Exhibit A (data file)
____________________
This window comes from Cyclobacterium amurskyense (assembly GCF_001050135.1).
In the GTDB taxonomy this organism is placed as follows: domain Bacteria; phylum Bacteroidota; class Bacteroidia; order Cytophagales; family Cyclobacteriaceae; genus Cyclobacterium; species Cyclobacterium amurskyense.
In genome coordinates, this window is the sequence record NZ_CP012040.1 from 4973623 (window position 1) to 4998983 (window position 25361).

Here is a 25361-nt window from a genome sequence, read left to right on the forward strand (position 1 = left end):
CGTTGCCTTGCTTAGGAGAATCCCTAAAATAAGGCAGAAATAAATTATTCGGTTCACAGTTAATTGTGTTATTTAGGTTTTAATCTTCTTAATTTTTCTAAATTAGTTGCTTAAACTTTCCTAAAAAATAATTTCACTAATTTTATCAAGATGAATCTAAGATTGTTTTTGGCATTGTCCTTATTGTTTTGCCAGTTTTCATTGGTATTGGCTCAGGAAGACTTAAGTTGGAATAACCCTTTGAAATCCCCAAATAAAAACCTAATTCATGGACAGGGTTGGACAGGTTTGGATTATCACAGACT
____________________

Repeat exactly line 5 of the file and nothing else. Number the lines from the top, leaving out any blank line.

CGTTGCCTTGCTTAGGAGAATCCCTAAAATAAGGCAGAAATAAATTATTCGGTTCACAGTTAATTGTGTTATTTAGGTTTTAATCTTCTTAATTTTTCTAAATTAGTTGCTTAAACTTTCCTAAAAAATAATTTCACTAATTTTATCAAGATGAATCTAAGATTGTTTTTGGCATTGTCCTTATTGTTTTGCCAGTTTTCATTGGTATTGGCTCAGGAAGACTTAAGTTGGAATAACCCTTTGAAATCCCCAAATAAAAACCTAATTCATGGACAGGGTTGGACAGGTTTGGATTATCACAGACT